Tuesday, 28 June 2011

How Can I Estimate My Testing?

Have you had anyone ask you a question about estimation? I get asked these types of questions and I suspect that the person really wants answers about how to communicate and justify their guesses.
I think they hope that some process exists which will accurately and objectively give them a set of numbers. And by using these numbers they can disavow responsibility for the production of them. And no-one will hold them responsible if the objectively produced ‘estimate’ does not meet reality.
Well in reality ‘Estimate’ really equals ‘Guess’.
So if you want some strategies:
  • Answer the question you want them to ask
  • Ask how long they want it to take
  • Trust your gut
  • Assumptions, Risks and Issues
  • Track the passage of time
I could add an etc. in there, to alert you to the incompleteness of all of this.
But I won’t.
You should assume incompleteness in my presentation. And map it on to your model to identify the blanks.

What culture do you think you work in?

Do you think you work in a culture where ‘estimates’ and ‘actual time’ have become synonyms?
Do ‘they’ berate you for continuing to work, after the ‘estimated’ length of time has passed?
Well, you have learned that regardless of where the estimate came from ‘they’ will still hold you responsible for it.
So you need to develop some beliefs. You need to believe that “estimate equals guess”.
You need to believe that any supporting documentation for your guess does not provide a justification for it, it provides a partial model of the thinking that led to the guess.
‘They’ don’t need to believe any of this.
You need to.
Then your communication will change.

Estimates equals Guesses

All estimates equate to GUESSES.
We don’t know how long things will take.
I’m a pretty good psychic. But even I don’t know.
Sometimes we put a framework around our GUESSES. And that can reveal some of our ASSUMPTIONS. It can reveal what RISKS we have considered. It can reveal what ISSUES we perceive.
The framework reveals part of the model we think we used when creating the GUESS. It helps us explain how we created the GUESS.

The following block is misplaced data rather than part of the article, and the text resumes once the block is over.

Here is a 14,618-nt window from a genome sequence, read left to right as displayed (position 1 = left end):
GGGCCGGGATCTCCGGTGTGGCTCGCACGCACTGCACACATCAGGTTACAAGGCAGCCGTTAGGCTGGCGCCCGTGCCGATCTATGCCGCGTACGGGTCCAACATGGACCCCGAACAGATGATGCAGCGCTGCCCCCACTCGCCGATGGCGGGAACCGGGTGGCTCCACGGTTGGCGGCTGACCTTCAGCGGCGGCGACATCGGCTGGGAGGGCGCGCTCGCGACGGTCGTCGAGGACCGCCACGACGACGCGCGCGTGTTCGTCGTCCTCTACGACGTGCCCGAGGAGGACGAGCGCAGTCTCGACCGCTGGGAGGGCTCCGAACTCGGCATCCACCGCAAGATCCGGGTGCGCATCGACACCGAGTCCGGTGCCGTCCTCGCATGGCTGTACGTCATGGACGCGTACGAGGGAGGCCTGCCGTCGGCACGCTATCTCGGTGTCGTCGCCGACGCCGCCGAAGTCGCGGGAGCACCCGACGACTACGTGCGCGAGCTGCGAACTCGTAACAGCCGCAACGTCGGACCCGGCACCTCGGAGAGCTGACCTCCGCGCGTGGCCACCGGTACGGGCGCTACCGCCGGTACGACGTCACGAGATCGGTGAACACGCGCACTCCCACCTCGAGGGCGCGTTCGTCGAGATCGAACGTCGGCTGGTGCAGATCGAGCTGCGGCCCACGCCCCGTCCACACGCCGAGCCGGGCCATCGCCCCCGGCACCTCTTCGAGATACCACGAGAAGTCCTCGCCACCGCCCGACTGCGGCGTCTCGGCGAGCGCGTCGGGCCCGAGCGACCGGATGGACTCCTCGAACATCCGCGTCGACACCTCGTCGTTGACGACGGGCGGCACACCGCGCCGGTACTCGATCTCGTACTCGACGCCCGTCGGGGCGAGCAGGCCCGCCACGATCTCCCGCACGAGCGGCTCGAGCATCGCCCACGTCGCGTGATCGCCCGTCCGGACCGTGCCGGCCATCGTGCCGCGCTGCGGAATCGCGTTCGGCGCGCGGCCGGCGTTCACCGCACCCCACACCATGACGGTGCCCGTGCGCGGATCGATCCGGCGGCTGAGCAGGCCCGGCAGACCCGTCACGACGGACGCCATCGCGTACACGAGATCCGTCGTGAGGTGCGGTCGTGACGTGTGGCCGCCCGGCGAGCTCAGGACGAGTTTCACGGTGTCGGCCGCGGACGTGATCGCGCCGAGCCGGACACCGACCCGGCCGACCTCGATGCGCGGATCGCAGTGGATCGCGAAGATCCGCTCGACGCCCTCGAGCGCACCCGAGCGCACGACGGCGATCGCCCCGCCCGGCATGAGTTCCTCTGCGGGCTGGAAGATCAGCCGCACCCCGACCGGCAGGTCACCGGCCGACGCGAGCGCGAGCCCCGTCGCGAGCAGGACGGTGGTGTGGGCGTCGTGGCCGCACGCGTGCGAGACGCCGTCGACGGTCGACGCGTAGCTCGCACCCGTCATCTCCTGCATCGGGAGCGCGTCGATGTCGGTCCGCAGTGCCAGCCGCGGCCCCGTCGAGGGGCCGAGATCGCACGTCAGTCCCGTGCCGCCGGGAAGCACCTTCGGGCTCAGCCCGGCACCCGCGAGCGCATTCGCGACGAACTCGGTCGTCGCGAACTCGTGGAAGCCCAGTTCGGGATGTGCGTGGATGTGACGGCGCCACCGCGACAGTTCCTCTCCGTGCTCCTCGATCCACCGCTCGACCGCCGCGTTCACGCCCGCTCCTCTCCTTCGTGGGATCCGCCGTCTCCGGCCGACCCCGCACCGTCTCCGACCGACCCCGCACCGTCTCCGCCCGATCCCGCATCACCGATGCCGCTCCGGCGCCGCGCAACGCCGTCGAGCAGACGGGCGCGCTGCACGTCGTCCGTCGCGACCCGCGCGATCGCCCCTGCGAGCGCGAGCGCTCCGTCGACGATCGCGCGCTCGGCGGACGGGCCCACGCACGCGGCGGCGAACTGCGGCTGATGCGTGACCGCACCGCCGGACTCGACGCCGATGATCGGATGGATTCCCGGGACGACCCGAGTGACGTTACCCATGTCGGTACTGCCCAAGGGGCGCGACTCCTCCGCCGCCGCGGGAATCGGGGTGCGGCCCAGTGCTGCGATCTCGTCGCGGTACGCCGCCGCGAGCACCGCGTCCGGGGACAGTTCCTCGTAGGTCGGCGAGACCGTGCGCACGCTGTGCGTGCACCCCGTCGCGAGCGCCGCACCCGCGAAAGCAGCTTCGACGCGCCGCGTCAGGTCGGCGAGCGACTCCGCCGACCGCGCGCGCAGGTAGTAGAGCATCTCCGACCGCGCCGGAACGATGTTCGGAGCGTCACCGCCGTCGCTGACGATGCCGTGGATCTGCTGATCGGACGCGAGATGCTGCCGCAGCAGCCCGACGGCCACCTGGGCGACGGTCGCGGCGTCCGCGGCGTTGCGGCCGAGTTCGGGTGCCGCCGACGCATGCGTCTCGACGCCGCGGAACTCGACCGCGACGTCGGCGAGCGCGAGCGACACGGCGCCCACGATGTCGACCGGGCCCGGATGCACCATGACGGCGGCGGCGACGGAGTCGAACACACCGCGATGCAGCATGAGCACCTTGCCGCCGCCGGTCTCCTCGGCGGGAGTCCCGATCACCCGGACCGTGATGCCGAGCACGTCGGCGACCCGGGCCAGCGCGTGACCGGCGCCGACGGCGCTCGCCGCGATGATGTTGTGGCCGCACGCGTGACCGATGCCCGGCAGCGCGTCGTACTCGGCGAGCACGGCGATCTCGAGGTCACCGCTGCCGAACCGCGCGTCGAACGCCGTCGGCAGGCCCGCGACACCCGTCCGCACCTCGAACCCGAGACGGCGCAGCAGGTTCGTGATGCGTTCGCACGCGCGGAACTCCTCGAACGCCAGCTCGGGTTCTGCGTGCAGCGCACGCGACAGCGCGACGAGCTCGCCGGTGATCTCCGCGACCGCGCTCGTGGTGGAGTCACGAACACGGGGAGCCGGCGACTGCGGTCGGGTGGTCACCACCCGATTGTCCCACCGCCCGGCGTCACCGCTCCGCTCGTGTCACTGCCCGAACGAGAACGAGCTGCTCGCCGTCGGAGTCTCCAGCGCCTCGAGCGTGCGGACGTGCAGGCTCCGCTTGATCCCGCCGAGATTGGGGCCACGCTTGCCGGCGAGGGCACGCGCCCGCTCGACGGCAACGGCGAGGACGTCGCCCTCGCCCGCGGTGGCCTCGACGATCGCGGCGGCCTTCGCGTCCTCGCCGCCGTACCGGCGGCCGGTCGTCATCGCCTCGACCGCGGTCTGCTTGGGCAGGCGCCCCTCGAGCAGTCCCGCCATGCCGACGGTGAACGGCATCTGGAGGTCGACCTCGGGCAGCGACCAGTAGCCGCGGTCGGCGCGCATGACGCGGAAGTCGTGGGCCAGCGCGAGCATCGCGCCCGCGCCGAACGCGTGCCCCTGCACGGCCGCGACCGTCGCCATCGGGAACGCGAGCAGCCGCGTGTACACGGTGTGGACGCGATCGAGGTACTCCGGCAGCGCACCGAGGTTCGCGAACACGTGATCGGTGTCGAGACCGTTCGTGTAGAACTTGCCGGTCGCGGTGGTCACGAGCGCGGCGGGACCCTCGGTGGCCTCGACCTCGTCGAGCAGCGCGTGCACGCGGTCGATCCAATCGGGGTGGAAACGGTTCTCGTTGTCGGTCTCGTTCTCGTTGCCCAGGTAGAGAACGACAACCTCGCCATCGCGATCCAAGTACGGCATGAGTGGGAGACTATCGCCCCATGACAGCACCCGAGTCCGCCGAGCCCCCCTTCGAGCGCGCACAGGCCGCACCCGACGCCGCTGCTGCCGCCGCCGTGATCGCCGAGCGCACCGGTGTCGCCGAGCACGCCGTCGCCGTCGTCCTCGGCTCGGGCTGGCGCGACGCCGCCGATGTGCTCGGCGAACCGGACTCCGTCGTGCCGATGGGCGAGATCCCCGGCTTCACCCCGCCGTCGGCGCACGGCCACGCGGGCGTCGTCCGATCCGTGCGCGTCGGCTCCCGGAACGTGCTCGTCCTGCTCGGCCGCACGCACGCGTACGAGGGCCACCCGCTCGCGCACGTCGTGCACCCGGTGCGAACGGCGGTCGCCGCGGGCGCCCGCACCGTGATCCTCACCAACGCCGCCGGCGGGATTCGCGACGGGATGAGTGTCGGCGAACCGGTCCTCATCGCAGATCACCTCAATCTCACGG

But even when we do that, our estimates remain GUESSES.

So what could you do?

Do you try and ‘educate’ them?
I don’t.
I’m obnoxious like that.
  • So if you get asked “How long will your testing take?”
    • Don’t say “I will provide you with an estimate for testing.”
    • Say “I don’t know.”
    • The conversation might end there.
You might respond with the question you want them to ask.
  • So if you get asked “How long will your testing take?”
    • ask “Do you mean? If I had to guess, right now, how long I think it will take for you to have enough information that you can decide whether or not you want to release this? If so then…”
    • Yup. I say stuff like that.
    • Because then we start talking about what they really want to know.
    • I don’t think I engage in an education process. I try and communicate so we all work from the same assumptions and understandings.
The test managers among you might feel a little nervous with this. As a test manager I used to feel nervous saying that. So you might ask instead:

“How long do you want it to take?”

We live in a world of deadlines. So guesses often don’t help very much.
By asking “How long do you want it to take?” you can build a plan which tries to maximise the value that you can add as quickly as possible before the deadline. Work on the high value items, risks and issues.
Don’t worry about the guesses. Think about the constraints.
When you ask “How long do you want it to take?” then you can think about how much stuff you might fit into that timescale, does it ‘feel’ right?

Trust Your Gut

What you ‘feel’ can feed into your guessing process.
You can get the whole guessing process over really quickly if you just come up with number.
You won’t have stated any assumptions. You won’t have considered any risks. you won’t have any weighted factors. But you can come up with a number quickly.
And your gut will tell you how you feel about it.
Does it feel right?
More importantly – does it feel wrong? If so, you can:
  • Ask yourself what feels wrong about it. Bam. Now you’re starting to come up with assumptions, risks and issues.